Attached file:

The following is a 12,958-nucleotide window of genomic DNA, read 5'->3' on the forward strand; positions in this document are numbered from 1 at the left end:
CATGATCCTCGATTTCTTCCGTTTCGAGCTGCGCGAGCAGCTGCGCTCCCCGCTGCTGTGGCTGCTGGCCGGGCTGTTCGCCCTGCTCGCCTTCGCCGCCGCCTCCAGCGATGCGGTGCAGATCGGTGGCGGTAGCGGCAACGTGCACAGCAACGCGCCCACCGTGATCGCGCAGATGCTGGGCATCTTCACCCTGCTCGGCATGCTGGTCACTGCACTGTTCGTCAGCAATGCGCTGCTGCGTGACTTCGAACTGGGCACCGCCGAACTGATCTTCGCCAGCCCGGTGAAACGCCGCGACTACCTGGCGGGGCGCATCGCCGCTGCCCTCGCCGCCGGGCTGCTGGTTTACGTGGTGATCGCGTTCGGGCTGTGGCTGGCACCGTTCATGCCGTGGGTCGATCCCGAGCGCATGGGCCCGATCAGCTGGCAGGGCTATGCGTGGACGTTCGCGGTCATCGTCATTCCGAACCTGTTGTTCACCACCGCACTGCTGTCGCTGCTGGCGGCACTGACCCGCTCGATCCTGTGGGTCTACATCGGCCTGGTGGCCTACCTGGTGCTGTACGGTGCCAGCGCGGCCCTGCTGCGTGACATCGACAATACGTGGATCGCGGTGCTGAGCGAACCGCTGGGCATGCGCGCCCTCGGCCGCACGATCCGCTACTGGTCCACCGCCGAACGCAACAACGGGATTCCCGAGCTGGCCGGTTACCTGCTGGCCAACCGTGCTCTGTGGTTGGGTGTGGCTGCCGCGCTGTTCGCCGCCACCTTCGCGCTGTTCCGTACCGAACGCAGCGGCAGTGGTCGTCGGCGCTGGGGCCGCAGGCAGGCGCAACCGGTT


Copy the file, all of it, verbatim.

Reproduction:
The following is a 12,958-nucleotide window of genomic DNA, read 5'->3' on the forward strand; positions in this document are numbered from 1 at the left end:
CATGATCCTCGATTTCTTCCGTTTCGAGCTGCGCGAGCAGCTGCGCTCCCCGCTGCTGTGGCTGCTGGCCGGGCTGTTCGCCCTGCTCGCCTTCGCCGCCGCCTCCAGCGATGCGGTGCAGATCGGTGGCGGTAGCGGCAACGTGCACAGCAACGCGCCCACCGTGATCGCGCAGATGCTGGGCATCTTCACCCTGCTCGGCATGCTGGTCACTGCACTGTTCGTCAGCAATGCGCTGCTGCGTGACTTCGAACTGGGCACCGCCGAACTGATCTTCGCCAGCCCGGTGAAACGCCGCGACTACCTGGCGGGGCGCATCGCCGCTGCCCTCGCCGCCGGGCTGCTGGTTTACGTGGTGATCGCGTTCGGGCTGTGGCTGGCACCGTTCATGCCGTGGGTCGATCCCGAGCGCATGGGCCCGATCAGCTGGCAGGGCTATGCGTGGACGTTCGCGGTCATCGTCATTCCGAACCTGTTGTTCACCACCGCACTGCTGTCGCTGCTGGCGGCACTGACCCGCTCGATCCTGTGGGTCTACATCGGCCTGGTGGCCTACCTGGTGCTGTACGGTGCCAGCGCGGCCCTGCTGCGTGACATCGACAATACGTGGATCGCGGTGCTGAGCGAACCGCTGGGCATGCGCGCCCTCGGCCGCACGATCCGCTACTGGTCCACCGCCGAACGCAACAACGGGATTCCCGAGCTGGCCGGTTACCTGCTGGCCAACCGTGCTCTGTGGTTGGGTGTGGCTGCCGCGCTGTTCGCCGCCACCTTCGCGCTGTTCCGTACCGAACGCAGCGGCAGTGGTCGTCGGCGCTGGGGCCGCAGGCAGGCGCAACCGGTT